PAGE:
Is God the Necessary Being?

Quaerens Deum: The Liberty Undergraduate Journal for Philosophy of Religion, Oct 2017

This paper briefly presents and engages with four competing hypotheses as to the most plausible explanation for the beginning of the universe. After clarifying some terminology, I will first establish both scientific and philosophical reasons for accepting the notion of an absolute beginning over a past eternal universe. Next, I will interact with Lawrence Krauss’ two versions of “nothing” and speculation of a multiverse as possible suggestions for what that first cause might be. In response, I will demonstrate the logical inadequacy of this approach, and by extension all other non-metaphysical theories. Ultimately, I will determine that, due to the logical contradictions inherent in physical explanations, one is epistemically justified in postulating a metaphysical deistic God as the Necessary Being responsible for the material cause of the universe.

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Is God the Necessary Being?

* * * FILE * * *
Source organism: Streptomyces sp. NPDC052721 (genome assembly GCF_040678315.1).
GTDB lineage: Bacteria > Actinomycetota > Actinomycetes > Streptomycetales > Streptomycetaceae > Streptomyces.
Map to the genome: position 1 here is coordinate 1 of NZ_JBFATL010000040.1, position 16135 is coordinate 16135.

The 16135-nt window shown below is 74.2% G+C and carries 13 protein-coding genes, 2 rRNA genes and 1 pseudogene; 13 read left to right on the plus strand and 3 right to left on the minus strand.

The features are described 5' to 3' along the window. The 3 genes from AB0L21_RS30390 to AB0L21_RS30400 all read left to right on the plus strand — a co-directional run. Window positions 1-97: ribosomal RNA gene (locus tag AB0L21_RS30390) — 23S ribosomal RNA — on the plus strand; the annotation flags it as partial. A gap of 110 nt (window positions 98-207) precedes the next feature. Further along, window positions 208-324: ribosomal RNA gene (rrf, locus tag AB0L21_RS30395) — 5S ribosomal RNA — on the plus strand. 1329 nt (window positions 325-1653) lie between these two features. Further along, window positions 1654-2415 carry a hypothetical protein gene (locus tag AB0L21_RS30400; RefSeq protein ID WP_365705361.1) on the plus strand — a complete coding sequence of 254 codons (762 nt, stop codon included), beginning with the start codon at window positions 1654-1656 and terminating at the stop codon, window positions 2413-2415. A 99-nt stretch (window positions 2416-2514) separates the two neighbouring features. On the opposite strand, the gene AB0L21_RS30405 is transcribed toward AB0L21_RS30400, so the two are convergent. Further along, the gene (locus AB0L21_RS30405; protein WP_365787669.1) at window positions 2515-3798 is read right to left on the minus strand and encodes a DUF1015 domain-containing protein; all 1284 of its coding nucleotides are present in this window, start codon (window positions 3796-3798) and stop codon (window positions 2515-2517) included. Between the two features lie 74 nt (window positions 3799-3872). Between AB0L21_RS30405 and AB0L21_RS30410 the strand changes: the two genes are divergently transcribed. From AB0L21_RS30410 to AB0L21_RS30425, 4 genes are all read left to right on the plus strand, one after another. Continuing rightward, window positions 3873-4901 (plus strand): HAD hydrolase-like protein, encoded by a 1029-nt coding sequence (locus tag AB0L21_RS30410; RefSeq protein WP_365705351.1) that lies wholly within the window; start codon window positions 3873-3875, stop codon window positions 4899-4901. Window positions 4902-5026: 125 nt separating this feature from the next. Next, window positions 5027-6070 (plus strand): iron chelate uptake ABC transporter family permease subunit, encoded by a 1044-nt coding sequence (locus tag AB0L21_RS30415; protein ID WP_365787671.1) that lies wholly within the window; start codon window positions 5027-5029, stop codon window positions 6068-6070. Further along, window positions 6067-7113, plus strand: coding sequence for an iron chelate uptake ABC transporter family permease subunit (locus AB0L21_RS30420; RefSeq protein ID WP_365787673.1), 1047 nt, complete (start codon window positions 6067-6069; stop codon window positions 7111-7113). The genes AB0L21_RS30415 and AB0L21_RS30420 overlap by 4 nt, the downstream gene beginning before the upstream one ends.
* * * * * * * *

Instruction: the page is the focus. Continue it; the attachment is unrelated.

Quaerens Deum: Th e Liberty Undergraduate Journal for Philosophy of Religion Is God the Necessar y Being? Bryce E. Hardy 0 1 Religion Commons DigitalCommons@Liberty 0 1 0 Thi s Article is brought to you for free and open access by 1 Liberty University Recommended Citation Part of the Metaphysics Commons; and the Religious Thou - Is God the Necessary Being? Bryce E. Hardy Introduction The first step in answering the question of whether God exists is exploring the idea that a necessary being acts as the first cause and grounding of all subsequent reality. This leads to the question of whether there are respectable reasons for concluding that such a being exists, and, if there are, whether it can be demonstrated that a metaphysical God is a more reasonable or plausible explanation than other metaphysical or naturalistic hypotheses.1 If so, it is rational for one to believe in, at the very least, a deistic conception of God.2 Contingency and Necessity A contingent object is one that might not have existed, and if it does exist, it is always causally dependent on a prior event to justify its being. There is also no inherent requirement that it must exist. On the other hand, the First Cause is an 1 It is not a requirement that one thinks of a Necessary Being as a personal metaphysical being over other abstract or physical entities. It could just as well be impersonal unless there are plausible reasons that give sufficient warrant for concluding otherwise. Additionally, Necessary Being and First Cause are used interchangeably throughout this paper. 2 Deism is the belief in a supreme immaterial mind as the First Cause or Necessary Being who created the universe, leaving it to operate according to fixed laws of nature without any intervention. Although not the same as the God of theism (Jews, Muslims, and Christians), its shared attributes with theism include omnipotence, intelligence, self-existence, free-will, and the ability to reason. All of these can be inferred from both nature and logic. entity that is necessary. It cannot fail to exist, nor can it go out of existence. It has always been and will always be. The two types of necessity relevant to the topic of the First Cause are physical necessity, also known as nomological necessity, and metaphysical necessity, additionally defined as broad logical necessity. Both adhere to the above description but are differentiated by the following distinctions. Physical necessity is only concerned with what can be described within the material world(s). Its proponents consider that it is simply a brute fact that nature exists, and must act in accordance with physical laws, while requiring no further explanation beyond its material existence. By contrast, a metaphysical necessity will be defined as “what must be the case” even though its denial is not a strict logical contradiction, or in other words, a strict logical necessity.3 It is thought to both transcend and be the very grounding of all physical necessity.4 3 “Broad” logical necessity differs from “strict” logical necessity. An example of broad logical necessity would be, “Everything that begins to exist has a cause.” Yet, there is no strict logical contradiction (something that is self-refuting) in saying that something came into existence without a cause. 4 Some examples of metaphysical truths that are thought to be necessary are mathematical objects, geometrical shapes, laws of logic, and the laws of nature. It appears to be the case that these broadly logical entities exist by a necessity of their own nature beyond the physical universe. To deny that is not a strict logical contradiction, the same as saying 2+2=3 or that a bachelor is a married female. However, their nonexistence is highly improbable although it is possible to deny it. Competing Explanations for First Cause The competing explanations for the cause of the universe are: (1) The universe is past eternal. (2) Various hypotheses based on quantum mechanics. (3) A potentially infinite multiverse. (4) God. Other scientific theories exist as well. However, they have largely been ruled out by mainstream science, especially when stacked up against the empirical evidence for the Big Bang. Was There a Beginning? Summarizing the Big Bang Does the universe have an infinite past or did it come into being a finite time ago? Both scientific and philosophical considerations establish that the universe had a beginning at a definite point in time approximately 14 billion years ago. Initial theories and later empirical evidence based on Albert Einstein’s original 1916 calculations of General Relativity confirm that the universe did indeed have a specified beginning. In 1927 Georges Lemaître proposed that Einstein’s expanding universe, if extrapolated back in time, would have an ultimate origin at a single point of density, which he termed the primordial atom.5 Fred Hoyle pejoratively termed this idea the Big Bang.6 Just two years later the cosmic expansion that Einstein predicted was empirically confirmed when Edwin Hubble 5 Rhodri Evans, The Cosmic Microwave Background (Heidelberg: Springer, 2015) , 5558. observed the predicted cosmological redshift. His observation verified that the galaxies were undeniably moving away from each other.7 Then, in 1965, Penzias and Wilson fortuitously discovered the cosmic microwave background radiation (afterglow of the Big Bang) at Bell Labs in New Jersey. This discovery was also consistent with the exploding singularity Lemaître had earlier predicted.8 Still further confirmation came in 1989 when NASA launched the satellite COBE to get a clearer look at the background radiation. It was understood that temperature variations in the radiation ripples would be consistent with the attraction of matter, which is the first step of galaxy formation. Not only did NASA’s team, led by George Smoot, observe the oscillations they were searching for, but they also were also able to see that any miniscule variation would have prevented any galaxy formation whatsoever. Concerning this observation, Smoot said, “If you're religious, it's like seeing God."9 Stephen Hawking called it “the most important discovery of the century, if not all time.”10 This latest discovery from the COBE satellite adds an awe-inspiring endorsement and near-scientific certainty to what 8 Evans, 78-84. was already known: that the universe had an absolute beginning, starting with the Big Bang, in which all space, time, and matter were brought into existence.11 Hawking confirms, “Almost everyone now believes that the universe, and time itself, had a beginning at the Big Bang.”12 Second Law of Thermodynamics Further confirmation for the beginning of the universe comes from the Second Law of Thermodynamics, which states that the total amount of energy in a closed system, given enough time, reaches a point of maximum entropy at which all usable energy is dispersed, becoming ineffective and unworkable. Consequently, as the universe continues to expand and galaxies move further away from each other, the eventual outcome will be the heat death of the universe. However, since maximum entropy has not yet been reached, and the universe has not yet experienced a heat death, it can be reasonably extrapolated that the universe is not past eternal. 11 P.C.W. Davies, “Space—Time Singularities in Cosmology and Black Hole Evaporations,” in The Study of Time III: Proceedings of the Third Conference of the International Society for the Study of Time, ed. J.T. Fraser, N. Lawrence, and D. Park (New York: Springer Science, 1978), 78-79; Stephen Hawking, “The Beginning of Time,” Stephen Hawking: The Official Website, 1996 , accessed May 30, 2017, Actual Infinites? Another argument demonstrating that the universe must have had a beginning is that an actual infinite is not possible. Simply put, if the past is eternal, we would never have arrived at today, due to the logical impossibility of an endless causal chain. Peter Williams gives the following illustration to help clarify the concept: Suppose I ask you to loan me a certain book, but you say: ‘I don’t have a copy right now, but I’ll ask my friend to lend me his copy and then I’ll lend it to you.’ Suppose your friend says the same thing to you, and so on. Two things are clear. First, if the process of asking to borrow the book goes on ad infinitum, I’ll never get the book. Second, if I get the book, the process that led to me getting it can’t have gone on ad infinitum. Somewhere down the line of requests to borrow the book, someone had the book without having to borrow it.13 Similarly, if every present contingent object, including time, ostensibly received its existence from something prior ad infinitum through past eternity, then the present could have never come into being. In consequence of the above arguments, it is reasonable to conclude—both scientifically and philosophically—that the universe is not past eternal but instead must have had a beginning. Nevertheless, is it valid to consider the Big Bang to be the First Cause, or does something more fundamental lie beyond it? Since both science and philosophy are in the business of causal inferences, it is natural to seek an answer to what is considered “the first of all questions.”14 Quantum Theories In 2013 cosmologist Lawrence Krauss claimed that he had the answer in his bestselling book, A Universe from Nothing: Why There Is Something Rather than Nothing. He explains that the discovery of the quantum field has “produced remarkable new support for the idea that our universe arose from precisely nothing.”15 Krauss explains how empty space is not actually empty at all but is instead permeated with fluctuating energy in the form of matter and antimatter. Before the Big Bang, matter and antimatter canceled each other out, leaving an energy level of zero called “perfect symmetry.” In this state, virtual particles freely popped into and out of existence without violating the conservation of energy. However, eventual decay in the energy field was inevitable, leading to an unstable quantum field, thus creating a slight asymmetry of matter over antimatter. It was at such a point of irregularity that the universe is said to have come into existence through a massive explosion, spreading out uniformly in all directions to create our known universe. Although a fascinating explanation, Krauss’s quantum theory as a description of the material cause of the universe has fundamental problems that make it an insufficient explanation of ultimate origins. First, it does not address efficient causation. This theory merely pushes back the question one material step, from classical physics to the quantum level, yet does nothing to address the “first of all” questions. One might still ask, from where did the quantum field originate? What or who formed it? Why does it take the form that it does? Thus, Krauss’s theory, although a possible material explanation for the Big Bang, still does not address that which is fundamentally relevant to the question of First Cause. The second complication, linked with the first, is Krauss’s equivocation on the word “nothing.” It is understandable why Krauss refers to the quantum field as “nothing” in a material sense, in that it is void of the larger elements thought of when describing the foundational matter of the universe. However, the full and complete use of the word “nothing” means “not anything”; it therefore is a term of universal negation. Thus, Krauss’s “nothing” as “something” cannot stand in as a substitute for a Necessary Being. Therefore, like the first problem, a quantum field is not an adequate explanation for ultimate meaning due to the fact that it runs into the issues of an eternal universe that are addressed previously. Third, since Krauss fills “nothing” with “something,” he is faced with a logical contradiction. The quantum field, as energy and matter, resides in both space and time. Yet if the Big Bang is the absolute beginning of all space, time, and matter, then the quantum field would not yet have existed to create itself. Therefore, to employ quantum mechanics in any form as a candidate for a First Cause is an incoherent theory.16 The “More Fundamental Nothingness” of Abstract Entities In his book, Krauss eventually admits the weakness of postulating his first form of nothingness discussed above as the first non-contingent necessary reality. Alternatively, he proposes a second definition of “nothing,” one he calls a “more fundamental nothingness,” before finally postulating a multiverse. Concerning the abstract entities of mathematics and the laws of nature, Krauss writes: I have not addressed directly… the issues of what might have existed, if anything, before such creation, what laws governed the creation, or, put more generally, I have not discussed what some may view as the question of First Cause. A simple answer is of course that either empty space or the more fundamental nothingness from which space may have arisen, preexisted, and is eternal. However, to be fair, this does beg the possible question, which might of course not be answerable, of what, if anything, fixed the rules that governed such creation” (emphasis mine).17 Krauss here introduces the question of what might have existed before creation. Consequently, his new suggestion initially creates a contradiction. Up to this point, Krauss has been advocating his first definition of nothingness to show that invoking God as a Necessary Being is outdated. Yet, here in the last chapter, he 16 Likewise, any naturalistic explanations would be a logical contradiction. If space, time, and matter did not exist until after the Big Bang, it is incoherent to postulate any type of natural explanation in that nature was not yet created. 17 Krauss, 174. acknowledges its inability to answer three exceptionally important and fundamental questions as they relate to the First Cause: (1) What might have preexisted before the creation of empty space; i.e., the Higgs energy field that purportedly brought the Big Bang into existence? (2) What were the governing laws of creation? (3) And what fixed those laws? It is puzzling then that Krauss’s own acknowledgment fully undermines Richard Dawkins’s conclusion in the afterword of the book in which he brashly proclaims, “Even the last remaining trump card of the theologian, ‘Why is there something rather than nothing?’ shrivels up before your eyes as you read these pages.”18 The Multiverse Although Krauss has introduced what could be regarded as a Necessary Being with his “more fundamental nothingness,” he does not thoroughly engage with the concept. Rather, he proposes the multiverse as an alternative to fill the role. Nevertheless, if the multiverse were proven to exist, it still could not satisfy the role of Necessary Being. Again, this solution merely pushes back the search another step, with the same problems of past eternity and efficient causation still attached. Concerning either a universe or multiverse, The Borde-Guth-Vilenkin theorem confirms that space and time had an absolute beginning irrespective of where it 18 Krauss, 191. began and cannot extend endlessly into past eternity.19 Consequently, any universe that is in a state of cosmic expansion requires an absolute beginning, including the proposed multiverse. Vilenkin further states that the theorem “appears to close that door completely” on any notion attempting to avoid an absolute beginning.20 Krauss is also aware of this challenge; in a moment of sincerity he concedes, “The apparent logical necessity of First Cause is a real issue for any universe that has a beginning” (emphasis mine).21 Metaphysical Proposals As a result of ruling out past eternity and acknowledging the logical inconsistencies inherent within physical explanations, we find that postulating a metaphysical entity is a sound proposal. Two suggestions are plausible: either an abstract object such as mathematics and the laws of nature (Krauss’s “more fundamental nothingness”), or else a nonphysical mind. Whether mathematics and the laws of nature control physical processes or merely describe them, they are causally impotent regarding the creation of matter. A bridge from a mindless abstraction to the precise law and order of the physical realm can be ruled out as 21 Krauss, 173. highly improbable. This leaves the second proposal, a nonphysical mind, as the remaining option. However, could one accuse this option of applying “God of the gaps” reasoning? Does it merely use a deistic God to fill in what is not yet known? It is a fair question that deserves a response. If one derives the conclusion that a God is responsible for the cause solely due to a lack of understanding about the universe, then he commits the informal fallacy of gap-reasoning. On the other hand, if several plausible reasons lend to the conclusion that a God is the more probable candidate, that is a form of inductive reasoning. In other words, one cannot merely say, “I don’t know… therefore God.” But one can say, “Here are some plausible reasons for my conclusion.” Even though the conclusion may be wrong, it is not “gap-reasoning” but an inference based on the evidence. Although Krauss does not accept God as the First Cause, he offers no plausible alternative. He is content to simply say, “We don’t know all the answers,” primarily because he dismisses a priori anything metaphysical, looking instead only for a nonexistent physical cause which runs counter to the laws of logic which Krauss previously demonstrated and admitted to.22 Consequently, it is Krauss who might be the one accused of “gap-reasoning,” in addition to begging the question. After all, he is saying, “I don’t know… therefore science/not God” and largely assuming 22 Krauss, 18. a physical cause must be the explanation although it remains at odds with the rules of logic. However, he does hedge some by saying, “On the basis of logic alone one cannot rule out such a deistic view of nature.”23 Conclusion Not only can one not rule out a deistic explanation of nature, it is rational not to do so. That the universe had an absolute beginning is both philosophically and scientifically sound. Quantum proposals, along with all other physical suggestions, are logically incoherent as candidates for absolute beginning as each already resides in the universe it ostensibly created. Additionally, a multiverse, whether it exists or not, does not cancel out the problems inherent with past eternity and a required singularity. Finally, invoking abstract laws of mathematics or nature by themselves is insufficient in that these hold no powers of material creation. No mechanism bridges between a mindless abstraction and the material world. Consequently, one alternative remains as the first, non-contingent, and necessary reality: an omnipotent, immaterial, spaceless, and timeless God whose intelligence is the grounding of all laws of nature and of nature itself. Even though such an argument is not fully coercive, it is more reasonable and plausible than any of the current physical proposals, and one that is fully rational when appealing to a deistic conception of God as the first, non-contingent reality; the Necessary Being. 23 Krauss, 173. Borde , Arvind, Alan Guth , and Alexander Vilenkin. “ Inflationary spacetimes are not past-complete . ” (January 14 , 2003 ): 1 - 4 . Accessed April 17, 2017 . Davies , P.C.W. “ Space-Time Singularities in Cosmology and Black Hole Evaporations.” In The Study of Time III: Proceedings of the Third Conference of the International Society for the Study of Time , edited by J.T. Fraser, N. Lawrence , and D. Park , 78 - 79 . New York: Springer Science, 1978 . Evans , Rhodri. The Cosmic Microwave Background . Heidelberg: Springer, 2015 . Hawking , Stephen, and Roger Penrose . The Nature of Space and Time . Princeton: Princeton University Press, 1996 . Hawking , Stephen. “ The Beginning of Time.” Stephen Hawking: The Official Website . 1996 . Accessed May 30, 2017 . Heidegger , Martin. Introduction to Metaphysics, 2nd Edition . New Haven: Yale University Press, 2014 . Krauss , Lawrence M. , A Universe from Nothing: Why There Is Something Rather Than Nothing . New York: ATRIA, 2012 . Mithani , Audrey, and Alexander Vilenkin. “Did the universe have a beginning?” arXiv . org (April 20 , 2012 ): 1 - 6 . Accessed April 17, 2017 . Nussbaumer , Harry. “ Einstein's conversion from his static to an expanding universe . ” European Physics Journal ( 2014 ): 1 - 26 . Accessed May 30, 2017 . Stephen , Hawking. “ The Beginning of Time.” Stephen Hawking: The Official Website . 1996 . Accessed May 30, 2017 . Tegmark , Max. Our Mathematical Universe: My Quest for the Ultimate Nature of Reality . New York: Vintage Books, 2014 . Vilenkin , Alexander. “ Quantum cosmology and eternal inflation . ” (April 18 , 2002 ): 1 . Accessed April 17, 2017 . Williams , Peter S. A Faithful Guide to Philosophy: A Christian Introduction to the Love of Wisdom . Milton Keynes: Paternoster , 2013 . Accessed April 23, 2017 . printsec=frontcover&dq=inauthor:%22Peter+S+Williams%2.